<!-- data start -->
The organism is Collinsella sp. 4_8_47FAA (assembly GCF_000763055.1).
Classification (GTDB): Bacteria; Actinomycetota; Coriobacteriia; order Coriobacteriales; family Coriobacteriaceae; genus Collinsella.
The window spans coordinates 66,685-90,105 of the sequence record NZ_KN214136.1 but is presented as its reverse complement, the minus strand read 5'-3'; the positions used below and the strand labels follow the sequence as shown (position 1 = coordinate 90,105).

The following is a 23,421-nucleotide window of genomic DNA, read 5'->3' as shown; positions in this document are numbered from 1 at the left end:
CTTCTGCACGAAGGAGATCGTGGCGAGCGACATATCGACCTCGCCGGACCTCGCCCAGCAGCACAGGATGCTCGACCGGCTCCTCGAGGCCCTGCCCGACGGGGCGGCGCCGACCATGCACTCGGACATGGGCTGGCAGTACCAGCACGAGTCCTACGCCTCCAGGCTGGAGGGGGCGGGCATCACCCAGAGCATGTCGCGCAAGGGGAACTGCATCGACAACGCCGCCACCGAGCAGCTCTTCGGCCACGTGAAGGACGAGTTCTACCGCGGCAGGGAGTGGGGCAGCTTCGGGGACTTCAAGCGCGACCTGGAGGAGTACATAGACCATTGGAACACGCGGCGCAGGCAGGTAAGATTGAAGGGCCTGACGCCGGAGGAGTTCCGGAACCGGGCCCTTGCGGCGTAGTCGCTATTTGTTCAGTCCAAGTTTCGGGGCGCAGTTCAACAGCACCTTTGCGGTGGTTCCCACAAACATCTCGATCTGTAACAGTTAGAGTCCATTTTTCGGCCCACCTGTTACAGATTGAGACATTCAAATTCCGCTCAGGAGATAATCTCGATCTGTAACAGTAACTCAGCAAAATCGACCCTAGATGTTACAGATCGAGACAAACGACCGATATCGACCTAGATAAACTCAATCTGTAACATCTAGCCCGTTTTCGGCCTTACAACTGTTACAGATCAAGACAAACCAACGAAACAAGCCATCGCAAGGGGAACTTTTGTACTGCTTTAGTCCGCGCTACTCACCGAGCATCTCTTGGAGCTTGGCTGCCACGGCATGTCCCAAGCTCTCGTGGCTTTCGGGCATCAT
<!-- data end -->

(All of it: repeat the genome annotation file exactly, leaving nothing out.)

The organism is Collinsella sp. 4_8_47FAA (assembly GCF_000763055.1).
Classification (GTDB): Bacteria; Actinomycetota; Coriobacteriia; order Coriobacteriales; family Coriobacteriaceae; genus Collinsella.
The window spans coordinates 66,685-90,105 of the sequence record NZ_KN214136.1 but is presented as its reverse complement, the minus strand read 5'-3'; the positions used below and the strand labels follow the sequence as shown (position 1 = coordinate 90,105).

The following is a 23,421-nucleotide window of genomic DNA, read 5'->3' as shown; positions in this document are numbered from 1 at the left end:
CTTCTGCACGAAGGAGATCGTGGCGAGCGACATATCGACCTCGCCGGACCTCGCCCAGCAGCACAGGATGCTCGACCGGCTCCTCGAGGCCCTGCCCGACGGGGCGGCGCCGACCATGCACTCGGACATGGGCTGGCAGTACCAGCACGAGTCCTACGCCTCCAGGCTGGAGGGGGCGGGCATCACCCAGAGCATGTCGCGCAAGGGGAACTGCATCGACAACGCCGCCACCGAGCAGCTCTTCGGCCACGTGAAGGACGAGTTCTACCGCGGCAGGGAGTGGGGCAGCTTCGGGGACTTCAAGCGCGACCTGGAGGAGTACATAGACCATTGGAACACGCGGCGCAGGCAGGTAAGATTGAAGGGCCTGACGCCGGAGGAGTTCCGGAACCGGGCCCTTGCGGCGTAGTCGCTATTTGTTCAGTCCAAGTTTCGGGGCGCAGTTCAACAGCACCTTTGCGGTGGTTCCCACAAACATCTCGATCTGTAACAGTTAGAGTCCATTTTTCGGCCCACCTGTTACAGATTGAGACATTCAAATTCCGCTCAGGAGATAATCTCGATCTGTAACAGTAACTCAGCAAAATCGACCCTAGATGTTACAGATCGAGACAAACGACCGATATCGACCTAGATAAACTCAATCTGTAACATCTAGCCCGTTTTCGGCCTTACAACTGTTACAGATCAAGACAAACCAACGAAACAAGCCATCGCAAGGGGAACTTTTGTACTGCTTTAGTCCGCGCTACTCACCGAGCATCTCTTGGAGCTTGGCTGCCACGGCATGTCCCAAGCTCTCGTGGCTTTCGGGCATCAT